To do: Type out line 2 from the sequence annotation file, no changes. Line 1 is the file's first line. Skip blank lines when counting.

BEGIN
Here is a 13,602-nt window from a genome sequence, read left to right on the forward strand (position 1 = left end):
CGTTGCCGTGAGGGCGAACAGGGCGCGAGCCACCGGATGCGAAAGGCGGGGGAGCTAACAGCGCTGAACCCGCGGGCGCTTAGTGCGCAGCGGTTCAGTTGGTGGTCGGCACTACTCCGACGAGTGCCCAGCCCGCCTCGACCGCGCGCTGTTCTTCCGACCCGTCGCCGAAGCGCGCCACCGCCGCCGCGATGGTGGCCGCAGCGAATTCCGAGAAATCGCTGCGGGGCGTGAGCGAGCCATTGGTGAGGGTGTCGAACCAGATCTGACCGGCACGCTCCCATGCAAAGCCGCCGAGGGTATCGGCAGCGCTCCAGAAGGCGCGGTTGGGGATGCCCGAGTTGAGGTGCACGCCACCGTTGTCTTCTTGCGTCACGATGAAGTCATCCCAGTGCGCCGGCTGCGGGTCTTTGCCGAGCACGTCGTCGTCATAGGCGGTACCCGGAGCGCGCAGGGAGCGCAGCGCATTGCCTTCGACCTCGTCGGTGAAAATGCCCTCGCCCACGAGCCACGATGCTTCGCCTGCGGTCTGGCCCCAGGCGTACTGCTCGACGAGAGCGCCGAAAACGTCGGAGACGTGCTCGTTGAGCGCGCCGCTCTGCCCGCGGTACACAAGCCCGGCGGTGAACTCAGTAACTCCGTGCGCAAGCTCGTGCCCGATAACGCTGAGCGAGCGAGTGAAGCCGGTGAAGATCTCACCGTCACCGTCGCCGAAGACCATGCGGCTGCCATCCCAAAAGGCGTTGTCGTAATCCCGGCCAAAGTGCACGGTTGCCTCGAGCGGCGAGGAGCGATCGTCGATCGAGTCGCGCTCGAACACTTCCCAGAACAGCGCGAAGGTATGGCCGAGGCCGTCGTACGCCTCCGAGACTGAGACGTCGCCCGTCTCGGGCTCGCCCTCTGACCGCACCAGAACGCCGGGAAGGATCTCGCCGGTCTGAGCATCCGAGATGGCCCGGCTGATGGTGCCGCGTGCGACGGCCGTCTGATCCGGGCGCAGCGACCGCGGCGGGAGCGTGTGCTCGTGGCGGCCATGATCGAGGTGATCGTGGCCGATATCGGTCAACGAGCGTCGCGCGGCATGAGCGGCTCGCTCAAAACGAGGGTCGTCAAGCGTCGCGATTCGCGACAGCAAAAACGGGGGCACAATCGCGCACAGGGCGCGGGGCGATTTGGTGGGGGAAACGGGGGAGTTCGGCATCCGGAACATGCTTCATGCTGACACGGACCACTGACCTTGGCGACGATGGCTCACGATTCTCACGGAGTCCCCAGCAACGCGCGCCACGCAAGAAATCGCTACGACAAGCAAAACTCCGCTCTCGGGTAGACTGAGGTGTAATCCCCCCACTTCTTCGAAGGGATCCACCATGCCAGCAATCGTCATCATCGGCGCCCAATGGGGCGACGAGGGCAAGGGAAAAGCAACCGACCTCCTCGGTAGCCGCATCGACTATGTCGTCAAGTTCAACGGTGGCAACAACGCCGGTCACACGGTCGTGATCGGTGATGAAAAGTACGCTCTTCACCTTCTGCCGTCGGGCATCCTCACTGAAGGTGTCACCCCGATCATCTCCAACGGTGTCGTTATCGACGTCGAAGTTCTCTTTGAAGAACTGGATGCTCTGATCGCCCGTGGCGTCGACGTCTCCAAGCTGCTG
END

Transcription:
CGTTGCCGTGAGGGCGAACAGGGCGCGAGCCACCGGATGCGAAAGGCGGGGGAGCTAACAGCGCTGAACCCGCGGGCGCTTAGTGCGCAGCGGTTCAGTTGGTGGTCGGCACTACTCCGACGAGTGCCCAGCCCGCCTCGACCGCGCGCTGTTCTTCCGACCCGTCGCCGAAGCGCGCCACCGCCGCCGCGATGGTGGCCGCAGCGAATTCCGAGAAATCGCTGCGGGGCGTGAGCGAGCCATTGGTGAGGGTGTCGAACCAGATCTGACCGGCACGCTCCCATGCAAAGCCGCCGAGGGTATCGGCAGCGCTCCAGAAGGCGCGGTTGGGGATGCCCGAGTTGAGGTGCACGCCACCGTTGTCTTCTTGCGTCACGATGAAGTCATCCCAGTGCGCCGGCTGCGGGTCTTTGCCGAGCACGTCGTCGTCATAGGCGGTACCCGGAGCGCGCAGGGAGCGCAGCGCATTGCCTTCGACCTCGTCGGTGAAAATGCCCTCGCCCACGAGCCACGATGCTTCGCCTGCGGTCTGGCCCCAGGCGTACTGCTCGACGAGAGCGCCGAAAACGTCGGAGACGTGCTCGTTGAGCGCGCCGCTCTGCCCGCGGTACACAAGCCCGGCGGTGAACTCAGTAACTCCGTGCGCAAGCTCGTGCCCGATAACGCTGAGCGAGCGAGTGAAGCCGGTGAAGATCTCACCGTCACCGTCGCCGAAGACCATGCGGCTGCCATCCCAAAAGGCGTTGTCGTAATCCCGGCCAAAGTGCACGGTTGCCTCGAGCGGCGAGGAGCGATCGTCGATCGAGTCGCGCTCGAACACTTCCCAGAACAGCGCGAAGGTATGGCCGAGGCCGTCGTACGCCTCCGAGACTGAGACGTCGCCCGTCTCGGGCTCGCCCTCTGACCGCACCAGAACGCCGGGAAGGATCTCGCCGGTCTGAGCATCCGAGATGGCCCGGCTGATGGTGCCGCGTGCGACGGCCGTCTGATCCGGGCGCAGCGACCGCGGCGGGAGCGTGTGCTCGTGGCGGCCATGATCGAGGTGATCGTGGCCGATATCGGTCAACGAGCGTCGCGCGGCATGAGCGGCTCGCTCAAAACGAGGGTCGTCAAGCGTCGCGATTCGCGACAGCAAAAACGGGGGCACAATCGCGCACAGGGCGCGGGGCGATTTGGTGGGGGAAACGGGGGAGTTCGGCATCCGGAACATGCTTCATGCTGACACGGACCACTGACCTTGGCGACGATGGCTCACGATTCTCACGGAGTCCCCAGCAACGCGCGCCACGCAAGAAATCGCTACGACAAGCAAAACTCCGCTCTCGGGTAGACTGAGGTGTAATCCCCCCACTTCTTCGAAGGGATCCACCATGCCAGCAATCGTCATCATCGGCGCCCAATGGGGCGACGAGGGCAAGGGAAAAGCAACCGACCTCCTCGGTAGCCGCATCGACTATGTCGTCAAGTTCAACGGTGGCAACAACGCCGGTCACACGGTCGTGATCGGTGATGAAAAGTACGCTCTTCACCTTCTGCCGTCGGGCATCCTCACTGAAGGTGTCACCCCGATCATCTCCAACGGTGTCGTTATCGACGTCGAAGTTCTCTTTGAAGAACTGGATGCTCTGATCGCCCGTGGCGTCGACGTCTCCAAGCTGCTG